Sir Patrick Leigh Fermor at The British Museum
On our recent trip to London, after collecting our trove of Joseph Conrad books, we took the opportunity to visit a small, but fantastic exhibit at the British Museum — Charmed Lives in Greece: Ghika, Craxton, Leigh Fermor. The free show, only a few steps inside the entrance on your left, runs until July 15th, 2018. We cannot recommend it highly enough for fans of Sir Patrick Leigh Fermor (PLF), especially if you recently read the excellent, extensive collection of his letters — Patrick Leigh Fermor: A Life in Letters, published in 2017 by Penguin Random House and edited by Adam Sisman.
Sir Patrick “Paddy” Leigh Fermor (1915–2011) lived quite a life — an inspiration for James Bond and Dos Equis ‘Most Interesting Man in the World’. As an 18-year-old Fermor decided to walk the length of Europe, a journey that ended six years later far away (Romania) from his home at the onset of WWII. Immediately enlisting in the British Army upon his return to England, WWII saw Fermor serving in Greece and Crete as a special operations officer. His most famous operation involved conducting a nighttime raid behind enemy lines in Crete and was turned into the 1957 movie ILL Met by Moonlight.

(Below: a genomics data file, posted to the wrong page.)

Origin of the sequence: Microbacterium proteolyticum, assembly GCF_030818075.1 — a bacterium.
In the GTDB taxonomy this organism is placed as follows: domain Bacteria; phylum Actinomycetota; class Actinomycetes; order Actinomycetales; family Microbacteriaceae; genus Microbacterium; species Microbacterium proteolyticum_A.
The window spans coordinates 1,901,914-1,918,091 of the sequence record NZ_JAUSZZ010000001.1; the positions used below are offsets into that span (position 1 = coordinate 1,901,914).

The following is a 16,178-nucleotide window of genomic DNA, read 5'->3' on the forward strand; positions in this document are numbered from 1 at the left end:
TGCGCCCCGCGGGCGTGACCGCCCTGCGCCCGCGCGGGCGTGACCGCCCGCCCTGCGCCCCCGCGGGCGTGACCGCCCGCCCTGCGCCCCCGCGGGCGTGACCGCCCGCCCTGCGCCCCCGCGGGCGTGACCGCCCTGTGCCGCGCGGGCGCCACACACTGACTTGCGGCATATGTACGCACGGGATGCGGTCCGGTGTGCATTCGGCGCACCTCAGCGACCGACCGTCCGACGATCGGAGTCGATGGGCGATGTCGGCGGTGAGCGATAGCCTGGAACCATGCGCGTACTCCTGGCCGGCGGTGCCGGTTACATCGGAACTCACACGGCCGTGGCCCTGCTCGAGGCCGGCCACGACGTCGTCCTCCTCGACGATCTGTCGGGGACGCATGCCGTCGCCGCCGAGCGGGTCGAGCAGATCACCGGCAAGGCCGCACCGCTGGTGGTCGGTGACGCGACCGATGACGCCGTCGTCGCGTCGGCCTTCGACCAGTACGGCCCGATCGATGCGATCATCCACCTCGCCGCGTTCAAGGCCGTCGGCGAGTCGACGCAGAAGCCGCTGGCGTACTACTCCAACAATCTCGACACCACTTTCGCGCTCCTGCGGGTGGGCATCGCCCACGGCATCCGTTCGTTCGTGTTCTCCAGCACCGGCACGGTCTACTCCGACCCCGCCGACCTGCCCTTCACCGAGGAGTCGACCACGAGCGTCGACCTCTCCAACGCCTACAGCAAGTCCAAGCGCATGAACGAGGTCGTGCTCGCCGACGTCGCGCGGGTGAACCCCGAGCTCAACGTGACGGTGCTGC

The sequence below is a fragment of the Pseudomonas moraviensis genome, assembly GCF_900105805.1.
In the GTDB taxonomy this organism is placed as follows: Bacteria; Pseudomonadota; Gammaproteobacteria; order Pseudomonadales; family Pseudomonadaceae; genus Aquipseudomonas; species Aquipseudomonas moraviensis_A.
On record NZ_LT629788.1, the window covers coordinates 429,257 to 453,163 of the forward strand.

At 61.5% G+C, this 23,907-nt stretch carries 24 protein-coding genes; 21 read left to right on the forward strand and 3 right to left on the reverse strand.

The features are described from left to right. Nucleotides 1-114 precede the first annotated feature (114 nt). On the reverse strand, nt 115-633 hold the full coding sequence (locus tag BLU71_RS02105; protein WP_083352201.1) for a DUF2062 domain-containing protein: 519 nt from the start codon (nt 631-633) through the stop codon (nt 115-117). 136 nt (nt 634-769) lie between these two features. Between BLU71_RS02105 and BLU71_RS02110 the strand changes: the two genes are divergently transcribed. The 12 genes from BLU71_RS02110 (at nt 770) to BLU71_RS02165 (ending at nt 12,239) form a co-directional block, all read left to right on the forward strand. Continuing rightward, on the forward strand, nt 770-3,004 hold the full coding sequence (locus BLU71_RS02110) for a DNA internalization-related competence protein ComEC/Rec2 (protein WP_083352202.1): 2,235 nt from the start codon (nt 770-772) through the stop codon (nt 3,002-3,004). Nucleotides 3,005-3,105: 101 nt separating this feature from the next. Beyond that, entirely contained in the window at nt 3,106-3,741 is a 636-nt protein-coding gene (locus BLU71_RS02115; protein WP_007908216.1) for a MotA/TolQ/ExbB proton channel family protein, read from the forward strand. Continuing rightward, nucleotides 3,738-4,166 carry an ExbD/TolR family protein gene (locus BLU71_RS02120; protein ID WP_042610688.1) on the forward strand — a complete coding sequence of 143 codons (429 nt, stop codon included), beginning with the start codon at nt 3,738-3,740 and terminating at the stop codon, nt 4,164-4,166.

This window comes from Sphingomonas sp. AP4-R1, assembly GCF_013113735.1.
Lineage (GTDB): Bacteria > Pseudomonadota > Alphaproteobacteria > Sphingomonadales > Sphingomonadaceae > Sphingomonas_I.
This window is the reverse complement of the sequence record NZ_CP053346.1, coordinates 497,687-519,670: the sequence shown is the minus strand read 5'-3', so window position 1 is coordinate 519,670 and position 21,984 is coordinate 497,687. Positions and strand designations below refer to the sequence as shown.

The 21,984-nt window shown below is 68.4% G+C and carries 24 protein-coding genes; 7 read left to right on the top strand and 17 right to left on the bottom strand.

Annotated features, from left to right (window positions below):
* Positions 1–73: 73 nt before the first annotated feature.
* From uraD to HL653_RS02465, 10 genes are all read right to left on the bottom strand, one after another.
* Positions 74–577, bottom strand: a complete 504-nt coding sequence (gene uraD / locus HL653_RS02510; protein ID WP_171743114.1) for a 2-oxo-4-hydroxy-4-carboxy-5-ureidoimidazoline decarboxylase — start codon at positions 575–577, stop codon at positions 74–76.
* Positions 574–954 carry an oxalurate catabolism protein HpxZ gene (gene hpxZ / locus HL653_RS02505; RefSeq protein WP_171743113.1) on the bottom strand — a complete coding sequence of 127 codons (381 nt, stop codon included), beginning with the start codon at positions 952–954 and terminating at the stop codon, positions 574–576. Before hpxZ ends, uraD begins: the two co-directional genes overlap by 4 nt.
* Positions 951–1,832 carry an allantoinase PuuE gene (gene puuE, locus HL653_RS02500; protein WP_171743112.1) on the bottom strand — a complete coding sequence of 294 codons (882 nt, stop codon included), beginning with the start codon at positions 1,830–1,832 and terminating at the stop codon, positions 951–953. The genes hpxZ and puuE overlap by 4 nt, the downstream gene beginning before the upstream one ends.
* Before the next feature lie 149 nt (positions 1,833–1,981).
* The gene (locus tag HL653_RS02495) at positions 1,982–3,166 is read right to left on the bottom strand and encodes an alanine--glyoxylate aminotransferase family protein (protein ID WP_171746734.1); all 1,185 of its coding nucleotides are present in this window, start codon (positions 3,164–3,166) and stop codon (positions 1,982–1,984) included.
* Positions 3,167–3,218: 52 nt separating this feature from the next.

After the war’s end Fermor’s urge to travel did not dim and in 1950 he published his first travel book, The Traveller’s Tree, about his post-war adventures in the Caribbean. This book went on to win a prize and launched his career as a writer — today he is known as one of the foremost British travel writers of the 20th century.
There is no end to the interesting stories about his life so we recommend Sisman’s collection of PLF’s letters as an excellent resource. Fermor’s post-war life took him from country estates around England, throughout Western Europe and beyond — he continued to return to Greece and its islands as you might have guessed from the name of the exhibition. The two artists featured with PLF in the exhibit, Nikos Hadjikyriakos-Ghikas (1906–1994) and John Craxton (1992–2009), were his close friends.
Now that we got our history lesson in — on to the eye candy. On display in the exhibit are several original book covers with inscriptions by PLF that will stop you in your tracks! Feast your eyes below and be sure to visit the exhibit you are in London — it doesn’t hurt that all of the wonderful bookstores in Bloomsbury are a stone's throw away!
For additional information on PLF here are a few suggestions:
For suggestions on bookstores to visit in the area, see Jarndyce’s helpful list of Bloomsbury Booksellers — and be sure to visit Jarndyce, it’s one of our favorites!